Month: May 2019


Miscellaneous Rambling

Well, summer is here. I had a very good weekend. The forecast called for rain throughout the weekend . . . and we only got a little. Actually, we got quite a bit, but it came at night or in big dumps, so 90% of the weekend was open for outdoor activities.

I got the rest of the fields planted. It took a humongous effort Saturday morning. Even with 30 minutes of help from Marie and Max, I was having troubles moving the rest of the day.

Ceiling. TrastevereI broke down and bought a new book: The New Right, by Michael Malice. I didn’t much care for Malice the first few times I heard him, but I’ve warmed to him over the past year or so. I can’t say I’m a big fan, but I listened to all five episodes of “Michael Malice Week” at the Tom Woods Show and decided I had to buy this book.

I’ve spent quite a bit of time reading about and studying the conservative movement (the main corpus: The Conservative Mind, The Conservative Intellectual Movement in America Since 1945, and Catholic Intellectuals & Conservative Politics in American 1950-1985), so I figured I needed to have this book in my mental bank as well.

That, at least, is how I justified the purchase in my own mind.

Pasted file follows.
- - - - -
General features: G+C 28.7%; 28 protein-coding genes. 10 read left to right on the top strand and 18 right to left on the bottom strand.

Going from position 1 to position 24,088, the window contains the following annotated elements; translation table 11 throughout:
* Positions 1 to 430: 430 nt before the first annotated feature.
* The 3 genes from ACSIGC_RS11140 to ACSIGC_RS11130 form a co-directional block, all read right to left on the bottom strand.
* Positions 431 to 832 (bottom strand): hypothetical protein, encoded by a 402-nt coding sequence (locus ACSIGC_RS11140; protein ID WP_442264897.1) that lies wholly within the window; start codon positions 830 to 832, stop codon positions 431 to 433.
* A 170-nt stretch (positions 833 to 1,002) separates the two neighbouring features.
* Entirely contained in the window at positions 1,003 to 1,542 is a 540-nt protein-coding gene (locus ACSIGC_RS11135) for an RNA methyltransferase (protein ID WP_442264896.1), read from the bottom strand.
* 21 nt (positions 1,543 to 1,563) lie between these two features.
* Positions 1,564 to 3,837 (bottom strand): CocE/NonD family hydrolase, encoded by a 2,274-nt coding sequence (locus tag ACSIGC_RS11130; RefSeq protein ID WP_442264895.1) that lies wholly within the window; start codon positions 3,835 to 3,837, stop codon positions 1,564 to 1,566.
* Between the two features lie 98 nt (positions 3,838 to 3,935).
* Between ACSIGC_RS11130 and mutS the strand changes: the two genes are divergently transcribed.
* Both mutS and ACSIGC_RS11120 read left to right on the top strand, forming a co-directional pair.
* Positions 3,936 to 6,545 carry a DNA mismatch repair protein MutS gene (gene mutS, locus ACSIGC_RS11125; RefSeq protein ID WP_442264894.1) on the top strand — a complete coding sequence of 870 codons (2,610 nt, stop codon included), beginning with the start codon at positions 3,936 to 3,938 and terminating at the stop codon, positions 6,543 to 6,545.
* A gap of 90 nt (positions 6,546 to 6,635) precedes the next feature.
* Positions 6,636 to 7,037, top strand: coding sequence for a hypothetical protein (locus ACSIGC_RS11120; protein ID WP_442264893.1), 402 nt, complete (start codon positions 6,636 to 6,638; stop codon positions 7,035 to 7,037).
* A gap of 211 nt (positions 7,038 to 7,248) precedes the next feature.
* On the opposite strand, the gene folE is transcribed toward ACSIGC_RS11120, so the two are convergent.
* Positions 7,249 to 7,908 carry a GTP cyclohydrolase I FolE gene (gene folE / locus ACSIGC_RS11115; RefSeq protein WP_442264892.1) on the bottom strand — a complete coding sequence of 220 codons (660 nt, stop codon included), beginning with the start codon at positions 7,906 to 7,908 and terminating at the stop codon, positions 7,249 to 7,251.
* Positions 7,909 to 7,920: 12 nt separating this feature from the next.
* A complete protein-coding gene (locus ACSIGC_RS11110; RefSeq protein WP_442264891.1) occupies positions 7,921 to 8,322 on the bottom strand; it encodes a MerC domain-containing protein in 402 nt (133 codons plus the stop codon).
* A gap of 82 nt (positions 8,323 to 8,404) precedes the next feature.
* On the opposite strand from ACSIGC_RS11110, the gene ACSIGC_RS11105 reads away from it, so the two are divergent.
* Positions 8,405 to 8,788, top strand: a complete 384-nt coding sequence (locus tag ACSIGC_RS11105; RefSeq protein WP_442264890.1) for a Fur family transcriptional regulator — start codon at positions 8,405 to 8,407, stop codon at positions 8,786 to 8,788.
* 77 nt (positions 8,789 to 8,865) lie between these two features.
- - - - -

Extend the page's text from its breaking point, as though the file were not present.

Ceiling. TrastevereI also bought James Burnham’s The Machiavellians. I was shocked to hear Malice say Burnham is a bridge between the Old Right and the New Right (though I’m not sure what he means by “Old Right” . . . to be honest, I’m not even positive he uses that term . . . “Old Right” has traditionally referred to the pre-WWII Spencer-like conservatives in the Albert Jay Nock camp). When I … Read the rest

Happy Memorial Day

The new podcast episode is up: Episode 36: Memorial Day Weekend, Drinking in Mexico, Catholic Church and Divine Corruption. Enjoy.

May 25 Episode 36: Memorial Day Weekend, Drinking in Mexico, Catholic Church and Divine Corruption
Memorial Day Weekend: A tradition has come to a close: I’m not bacheloring it this holiday weekend. Please indulge this autobiographical note, with commentary on foreign intervention.

Lightning Segments. My oldest sons have been getting drunk in Mexico. I can (and in this segment do) relate.

The Crock Pot Catholic Church. The Catholic Church is like a crock pot: it can hold putrid gruel or cuisine, but it always holds its form.

Read the rest



My two oldest sons have been in Oaxaca, Mexico for the past four weeks. They’re taking “immersion classes,” which means, “Do everything in Spanish for four weeks.” They live with a Spanish mom, take Spanish classes in Spanish, take excursions in Spanish . . . and drink like Mexicans.

And that means plenty of mezcal. I didn’t realize it, but Oaxaca is the mezcal capital of Mexico . . . thereby making it the mezcal capital of the world.

What is mezcal? Well, it’s tequila, kinda: